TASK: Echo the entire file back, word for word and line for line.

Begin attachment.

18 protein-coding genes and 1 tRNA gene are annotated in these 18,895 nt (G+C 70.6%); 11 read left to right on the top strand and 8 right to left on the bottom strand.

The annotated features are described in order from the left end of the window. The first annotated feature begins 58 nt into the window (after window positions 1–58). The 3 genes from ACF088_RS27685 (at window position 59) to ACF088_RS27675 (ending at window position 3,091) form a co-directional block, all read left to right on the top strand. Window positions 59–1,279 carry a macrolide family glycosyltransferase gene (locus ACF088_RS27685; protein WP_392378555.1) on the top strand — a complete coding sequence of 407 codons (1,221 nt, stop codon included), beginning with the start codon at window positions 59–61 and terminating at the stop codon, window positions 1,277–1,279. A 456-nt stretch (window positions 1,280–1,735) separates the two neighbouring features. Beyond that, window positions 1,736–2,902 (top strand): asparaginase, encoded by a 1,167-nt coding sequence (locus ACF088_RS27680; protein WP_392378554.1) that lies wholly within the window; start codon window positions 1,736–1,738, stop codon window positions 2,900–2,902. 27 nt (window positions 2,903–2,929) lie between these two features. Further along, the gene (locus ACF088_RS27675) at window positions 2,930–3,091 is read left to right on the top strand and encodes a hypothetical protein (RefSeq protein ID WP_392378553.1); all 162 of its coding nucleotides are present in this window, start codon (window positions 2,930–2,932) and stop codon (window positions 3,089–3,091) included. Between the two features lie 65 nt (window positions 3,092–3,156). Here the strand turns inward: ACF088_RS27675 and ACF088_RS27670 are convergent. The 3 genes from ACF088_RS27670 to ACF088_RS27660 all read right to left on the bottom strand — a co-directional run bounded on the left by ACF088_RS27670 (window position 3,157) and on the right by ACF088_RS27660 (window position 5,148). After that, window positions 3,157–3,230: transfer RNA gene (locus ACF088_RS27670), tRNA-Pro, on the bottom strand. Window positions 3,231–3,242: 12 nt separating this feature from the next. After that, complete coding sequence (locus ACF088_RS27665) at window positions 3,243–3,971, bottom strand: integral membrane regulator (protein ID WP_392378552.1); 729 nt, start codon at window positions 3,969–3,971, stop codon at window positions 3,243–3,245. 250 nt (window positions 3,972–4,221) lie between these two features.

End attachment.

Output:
18 protein-coding genes and 1 tRNA gene are annotated in these 18,895 nt (G+C 70.6%); 11 read left to right on the top strand and 8 right to left on the bottom strand.

The annotated features are described in order from the left end of the window. The first annotated feature begins 58 nt into the window (after window positions 1–58). The 3 genes from ACF088_RS27685 (at window position 59) to ACF088_RS27675 (ending at window position 3,091) form a co-directional block, all read left to right on the top strand. Window positions 59–1,279 carry a macrolide family glycosyltransferase gene (locus ACF088_RS27685; protein WP_392378555.1) on the top strand — a complete coding sequence of 407 codons (1,221 nt, stop codon included), beginning with the start codon at window positions 59–61 and terminating at the stop codon, window positions 1,277–1,279. A 456-nt stretch (window positions 1,280–1,735) separates the two neighbouring features. Beyond that, window positions 1,736–2,902 (top strand): asparaginase, encoded by a 1,167-nt coding sequence (locus ACF088_RS27680; protein WP_392378554.1) that lies wholly within the window; start codon window positions 1,736–1,738, stop codon window positions 2,900–2,902. 27 nt (window positions 2,903–2,929) lie between these two features. Further along, the gene (locus ACF088_RS27675) at window positions 2,930–3,091 is read left to right on the top strand and encodes a hypothetical protein (RefSeq protein ID WP_392378553.1); all 162 of its coding nucleotides are present in this window, start codon (window positions 2,930–2,932) and stop codon (window positions 3,089–3,091) included. Between the two features lie 65 nt (window positions 3,092–3,156). Here the strand turns inward: ACF088_RS27675 and ACF088_RS27670 are convergent. The 3 genes from ACF088_RS27670 to ACF088_RS27660 all read right to left on the bottom strand — a co-directional run bounded on the left by ACF088_RS27670 (window position 3,157) and on the right by ACF088_RS27660 (window position 5,148). After that, window positions 3,157–3,230: transfer RNA gene (locus ACF088_RS27670), tRNA-Pro, on the bottom strand. Window positions 3,231–3,242: 12 nt separating this feature from the next. After that, complete coding sequence (locus ACF088_RS27665) at window positions 3,243–3,971, bottom strand: integral membrane regulator (protein ID WP_392378552.1); 729 nt, start codon at window positions 3,969–3,971, stop codon at window positions 3,243–3,245. 250 nt (window positions 3,972–4,221) lie between these two features.